China Embraces Private Property

Manila Bulletin, April 13, 2007 | Go to article overview

China Embraces Private Property


KARL Marx, who said that private property is theft, must have turned in his grave when the Chinese parliament recently passed a law giving protection to private property in the most populous country in the world. Private property in real estate, stocks and bonds, and other forms of capital investments now is as legal as public and collective ownership in China. The law was approved by an overwhelming majority of 2,799 votes in favor, 52 against, and 37 abstentions. It is clear that rationality finally has won over the leftist madness that traumatized China for some 70 years before the reforms introduced by Deng Xiao Peng in the late 1970s.

The legalization of private property in China has happened gradually over the last thirty years. When Deng Xiao Peng started the march towards a market economy in 1978, the first move was to introduce the so-called "responsibility system" in the farming sector. The evidently unproductive "communes" which were responsible for the starvation of millions of Chinese during the worst years of the rule of Mao Zedung were dismantled in 1978. Small farmers were allowed to lease the lots they were tilling for a period of fifteen years and they could keep and sell 70 percent of their produce, with the remaining 30 percent being given to the State in the form of rentals. Such an arrangement was an instant success in increasing significantly the production of farm crops, proving once again that it is part of human nature for an individual to be motivated by private property.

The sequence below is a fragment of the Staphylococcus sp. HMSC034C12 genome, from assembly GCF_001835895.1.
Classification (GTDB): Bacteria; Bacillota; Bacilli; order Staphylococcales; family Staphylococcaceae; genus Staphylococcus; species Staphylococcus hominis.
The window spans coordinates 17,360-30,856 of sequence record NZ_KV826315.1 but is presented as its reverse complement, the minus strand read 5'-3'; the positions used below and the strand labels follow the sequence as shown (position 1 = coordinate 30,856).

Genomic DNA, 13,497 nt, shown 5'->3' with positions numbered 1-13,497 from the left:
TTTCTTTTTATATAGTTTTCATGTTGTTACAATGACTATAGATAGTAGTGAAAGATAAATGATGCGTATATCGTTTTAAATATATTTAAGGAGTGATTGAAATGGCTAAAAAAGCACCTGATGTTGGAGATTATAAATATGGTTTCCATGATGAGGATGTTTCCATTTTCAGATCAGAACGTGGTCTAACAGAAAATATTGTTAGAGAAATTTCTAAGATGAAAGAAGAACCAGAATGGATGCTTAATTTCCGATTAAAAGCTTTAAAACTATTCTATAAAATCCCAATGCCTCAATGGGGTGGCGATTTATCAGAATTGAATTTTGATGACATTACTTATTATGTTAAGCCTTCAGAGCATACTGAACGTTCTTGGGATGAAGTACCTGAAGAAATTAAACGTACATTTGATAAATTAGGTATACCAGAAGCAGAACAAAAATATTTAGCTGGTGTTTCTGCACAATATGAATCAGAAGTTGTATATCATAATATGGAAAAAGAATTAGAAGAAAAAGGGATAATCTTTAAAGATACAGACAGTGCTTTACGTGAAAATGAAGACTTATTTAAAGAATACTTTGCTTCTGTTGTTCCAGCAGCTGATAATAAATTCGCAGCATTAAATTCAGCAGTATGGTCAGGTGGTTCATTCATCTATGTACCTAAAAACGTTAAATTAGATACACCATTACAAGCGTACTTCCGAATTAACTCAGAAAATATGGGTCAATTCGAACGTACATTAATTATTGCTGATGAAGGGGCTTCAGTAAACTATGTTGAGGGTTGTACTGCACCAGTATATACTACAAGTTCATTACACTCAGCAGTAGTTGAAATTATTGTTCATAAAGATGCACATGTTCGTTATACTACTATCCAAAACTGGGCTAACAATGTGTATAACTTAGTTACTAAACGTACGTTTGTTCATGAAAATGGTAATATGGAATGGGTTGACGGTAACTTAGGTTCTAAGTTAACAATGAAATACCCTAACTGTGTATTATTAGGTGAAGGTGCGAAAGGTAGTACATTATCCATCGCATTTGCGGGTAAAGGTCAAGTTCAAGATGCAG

Private property is necessary for the human dignity of the individual. Unless one can freely plan his future on the basis of a stable relationship with a good of this earth, he cannot enjoy true freedom. He will always be at the mercy of some higher authority who has the disposition of the property he uses for his living. As Milton Friedman said long ago, there is no liberty without liberties. If one is not free to have something as his very own, he cannot exercise other liberties which are more profound, such as thinking whatever he pleases, saying whatever he wants to say, praying to whomever he wants to pray and opposing the authorities if they try to oppress him. Private property is in turn the basis for the market economy. If a person has a right to own property, he should be free to buy and sell property. Buying and selling are the very bases of a market economy. The market itself is not an absolute good. It is only a means to guarantee the dignity of each human being, the foundational principle of every just and humane society.

China has taken the final step to legalize private property because it has gathered more than enough evidences during the last thirty years that a market economy, which is the necessary consequence of the right to private property, has done wonders to the Chinese economy. Tens of millions of heretofore poor Chinese have joined the middle class, even if the vast majority of the Chinese population are still extremely poor. There is enough reason to hope that by expanding the benefits of the market economy to the poorest of the poor, mass poverty can be eliminated in the next twenty to thirty years.

Long ago, the philosopher and theologian St. …

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